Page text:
As Garrett said in our latest episode of the Blue Oval Podcast, we aren't necessarily predicting an upset. We do, however, think that Oklahoma State has the potential to keep this race close and it also helps that they have already shaken off the summer rust.

What will we see from Southern Utah? Weber State OUT

The Southern Utah men and women will be toeing the line this weekend in Stillwater, Oklahoma as they will join their BIG Sky rivals (Northern Arizona) in an effort to race against top-tier competition.

Unfortunately, despite initial reports, we won't get to see the Weber State men or women this weekend. That's a shame considering that we ranked the Wildcats at TSR #23 in our preseason men's rankings.

Even so, we'll still get to see a Southern Utah men's team that boasts a handful of underrated talents. If we had to rank a TSR #26 team in our preseason list, the Thunderbirds likely would have secured that spot (well, either them or Boise State).

This weekend, we'll finally get to see Aidan Reed who was dealing with some injuries last fall. He was one of the top individual talents in the country in 2018 and was very much in the mix for an All-American finish that year.

We don't know the status of his current fitness, but if he's anywhere near his best, then he'll give the Thunderbirds a top scoring option on Saturday.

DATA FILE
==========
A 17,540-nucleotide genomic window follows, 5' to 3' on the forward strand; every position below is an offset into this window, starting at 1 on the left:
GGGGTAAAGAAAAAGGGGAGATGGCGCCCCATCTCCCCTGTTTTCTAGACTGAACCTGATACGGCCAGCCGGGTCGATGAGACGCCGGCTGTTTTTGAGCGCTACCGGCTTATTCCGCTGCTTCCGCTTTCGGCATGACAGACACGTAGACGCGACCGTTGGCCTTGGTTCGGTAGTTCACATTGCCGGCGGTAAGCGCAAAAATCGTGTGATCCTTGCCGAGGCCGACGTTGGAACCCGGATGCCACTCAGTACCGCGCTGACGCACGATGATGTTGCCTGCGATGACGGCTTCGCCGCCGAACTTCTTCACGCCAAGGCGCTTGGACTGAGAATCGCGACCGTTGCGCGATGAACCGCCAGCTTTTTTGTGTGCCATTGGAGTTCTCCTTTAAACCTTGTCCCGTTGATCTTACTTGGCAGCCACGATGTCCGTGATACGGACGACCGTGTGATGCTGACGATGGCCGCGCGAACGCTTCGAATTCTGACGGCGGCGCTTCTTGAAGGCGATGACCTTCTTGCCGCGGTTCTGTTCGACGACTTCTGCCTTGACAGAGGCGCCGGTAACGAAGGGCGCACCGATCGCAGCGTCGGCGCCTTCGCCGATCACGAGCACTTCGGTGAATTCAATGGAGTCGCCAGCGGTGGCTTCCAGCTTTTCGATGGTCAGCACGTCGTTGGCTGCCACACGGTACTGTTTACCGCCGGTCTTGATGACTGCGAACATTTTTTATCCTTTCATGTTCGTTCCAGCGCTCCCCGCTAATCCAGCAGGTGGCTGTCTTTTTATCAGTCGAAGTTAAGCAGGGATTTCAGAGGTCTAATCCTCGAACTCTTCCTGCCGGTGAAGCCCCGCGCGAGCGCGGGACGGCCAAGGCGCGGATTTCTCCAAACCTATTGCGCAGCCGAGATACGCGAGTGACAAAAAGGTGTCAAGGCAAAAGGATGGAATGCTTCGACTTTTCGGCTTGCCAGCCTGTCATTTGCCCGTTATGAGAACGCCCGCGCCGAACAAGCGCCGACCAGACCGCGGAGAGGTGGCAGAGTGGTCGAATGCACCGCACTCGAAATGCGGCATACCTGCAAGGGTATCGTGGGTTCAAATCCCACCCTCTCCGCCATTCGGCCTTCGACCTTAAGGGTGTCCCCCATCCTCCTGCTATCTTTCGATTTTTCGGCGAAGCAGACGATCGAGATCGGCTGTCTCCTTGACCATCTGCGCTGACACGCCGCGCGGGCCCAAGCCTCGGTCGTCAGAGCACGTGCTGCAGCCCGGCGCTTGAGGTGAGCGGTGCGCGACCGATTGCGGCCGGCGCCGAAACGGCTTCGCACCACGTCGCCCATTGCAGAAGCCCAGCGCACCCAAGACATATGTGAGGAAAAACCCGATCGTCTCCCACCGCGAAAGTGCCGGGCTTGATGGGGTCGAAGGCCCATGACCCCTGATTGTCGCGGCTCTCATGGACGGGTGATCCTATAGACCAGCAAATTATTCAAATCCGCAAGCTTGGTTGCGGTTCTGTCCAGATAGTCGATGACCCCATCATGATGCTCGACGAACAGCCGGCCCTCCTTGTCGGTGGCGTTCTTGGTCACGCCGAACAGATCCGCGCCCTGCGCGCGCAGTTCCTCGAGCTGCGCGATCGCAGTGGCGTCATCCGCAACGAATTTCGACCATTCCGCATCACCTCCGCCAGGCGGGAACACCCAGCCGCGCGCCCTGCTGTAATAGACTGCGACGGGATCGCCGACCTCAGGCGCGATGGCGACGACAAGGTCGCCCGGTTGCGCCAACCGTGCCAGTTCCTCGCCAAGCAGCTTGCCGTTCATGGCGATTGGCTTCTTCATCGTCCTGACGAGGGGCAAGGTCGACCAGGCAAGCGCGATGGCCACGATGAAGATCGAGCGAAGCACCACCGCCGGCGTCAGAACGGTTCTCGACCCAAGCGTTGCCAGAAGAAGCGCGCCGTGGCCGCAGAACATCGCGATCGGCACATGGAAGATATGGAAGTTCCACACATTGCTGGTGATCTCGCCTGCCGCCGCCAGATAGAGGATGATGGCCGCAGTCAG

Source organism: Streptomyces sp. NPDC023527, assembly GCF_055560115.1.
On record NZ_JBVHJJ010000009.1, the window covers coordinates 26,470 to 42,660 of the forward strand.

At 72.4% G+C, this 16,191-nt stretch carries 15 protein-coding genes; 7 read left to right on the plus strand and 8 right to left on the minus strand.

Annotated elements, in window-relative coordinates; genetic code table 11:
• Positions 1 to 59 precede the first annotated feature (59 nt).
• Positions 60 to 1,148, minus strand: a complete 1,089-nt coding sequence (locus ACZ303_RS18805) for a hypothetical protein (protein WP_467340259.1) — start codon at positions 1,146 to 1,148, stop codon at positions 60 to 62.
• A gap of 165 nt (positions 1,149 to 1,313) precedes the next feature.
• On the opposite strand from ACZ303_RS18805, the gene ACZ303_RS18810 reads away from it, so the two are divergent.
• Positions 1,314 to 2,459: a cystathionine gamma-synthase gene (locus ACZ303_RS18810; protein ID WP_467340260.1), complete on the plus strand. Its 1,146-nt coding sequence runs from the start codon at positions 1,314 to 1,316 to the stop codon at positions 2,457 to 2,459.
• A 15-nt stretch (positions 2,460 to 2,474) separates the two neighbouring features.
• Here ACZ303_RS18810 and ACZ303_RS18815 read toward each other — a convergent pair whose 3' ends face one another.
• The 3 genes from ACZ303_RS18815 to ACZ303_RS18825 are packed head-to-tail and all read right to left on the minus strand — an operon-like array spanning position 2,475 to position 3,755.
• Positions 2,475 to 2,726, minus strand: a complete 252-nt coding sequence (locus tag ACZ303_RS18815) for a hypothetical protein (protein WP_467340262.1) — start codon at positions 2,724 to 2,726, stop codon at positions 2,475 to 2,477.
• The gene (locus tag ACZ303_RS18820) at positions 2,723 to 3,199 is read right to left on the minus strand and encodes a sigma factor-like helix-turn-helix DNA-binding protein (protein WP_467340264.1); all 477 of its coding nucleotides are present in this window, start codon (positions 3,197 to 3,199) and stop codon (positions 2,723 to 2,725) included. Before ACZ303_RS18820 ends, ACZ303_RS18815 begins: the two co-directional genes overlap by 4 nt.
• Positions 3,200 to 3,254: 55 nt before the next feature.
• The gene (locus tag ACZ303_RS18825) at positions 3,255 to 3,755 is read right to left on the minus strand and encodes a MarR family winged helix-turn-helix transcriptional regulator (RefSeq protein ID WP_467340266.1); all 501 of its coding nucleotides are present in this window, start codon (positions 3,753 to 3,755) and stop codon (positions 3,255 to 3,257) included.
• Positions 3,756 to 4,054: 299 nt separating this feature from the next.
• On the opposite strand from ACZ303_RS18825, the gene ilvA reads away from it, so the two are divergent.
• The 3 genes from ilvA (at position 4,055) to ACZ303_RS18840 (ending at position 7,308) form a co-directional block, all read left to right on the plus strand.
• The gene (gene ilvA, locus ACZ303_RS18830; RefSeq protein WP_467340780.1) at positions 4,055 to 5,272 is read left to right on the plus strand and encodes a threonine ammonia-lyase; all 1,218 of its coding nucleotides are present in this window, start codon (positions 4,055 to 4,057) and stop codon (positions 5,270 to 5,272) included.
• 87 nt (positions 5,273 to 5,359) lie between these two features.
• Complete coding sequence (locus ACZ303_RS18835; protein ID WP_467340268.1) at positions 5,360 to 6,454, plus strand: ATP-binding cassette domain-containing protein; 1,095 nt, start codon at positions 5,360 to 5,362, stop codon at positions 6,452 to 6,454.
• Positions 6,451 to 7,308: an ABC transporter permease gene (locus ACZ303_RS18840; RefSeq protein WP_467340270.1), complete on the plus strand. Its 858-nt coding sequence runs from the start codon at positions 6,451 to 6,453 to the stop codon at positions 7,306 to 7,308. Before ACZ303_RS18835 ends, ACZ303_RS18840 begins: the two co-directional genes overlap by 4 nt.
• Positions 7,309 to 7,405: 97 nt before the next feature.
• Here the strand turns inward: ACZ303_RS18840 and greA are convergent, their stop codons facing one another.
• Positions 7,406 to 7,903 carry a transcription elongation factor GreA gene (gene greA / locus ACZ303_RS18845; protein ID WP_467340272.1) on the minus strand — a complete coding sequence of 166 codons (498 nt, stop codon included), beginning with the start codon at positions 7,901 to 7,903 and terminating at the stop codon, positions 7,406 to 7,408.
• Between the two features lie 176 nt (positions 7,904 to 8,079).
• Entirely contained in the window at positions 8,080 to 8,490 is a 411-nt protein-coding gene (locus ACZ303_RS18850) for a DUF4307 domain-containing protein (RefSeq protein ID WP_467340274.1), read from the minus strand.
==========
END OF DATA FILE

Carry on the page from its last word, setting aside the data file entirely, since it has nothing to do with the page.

Not only that, but SUU will also have the scoring services of Christian Ricketts, an underrated name who has posted a handful of respectable results throughout his collegiate career. Don't forget, this is a guy who placed 27th at the Nuttycombe Invitational last year. With a healthy Aidan Reed running alongside him, the Thunderbirds could have a very underrated 1-2 punch.

Having a veteran returner like Nate Osterstock back on the team is important to note as he has been an underrated part of this lineup for a few years now. He has provided reliable scoring help to the middle portion of this varsity group and his experience will likely benefit him in Saturday's race.

Finally, let's talk about Travis Feeny, the brother of Utah distance standout Sarah Feeny. He has returned from his church mission and is rumored to be in great shape. Don't forget, this is a guy who ran a personal best of 8:54 for 3200 meters in high school.

While we don't necessarily expect the Thunderbirds to seriously challenge the likes of Northern Arizona, BYU or Oklahoma State, we do think it's important to mention them as we see them being relatively competitive in this top-heavy field.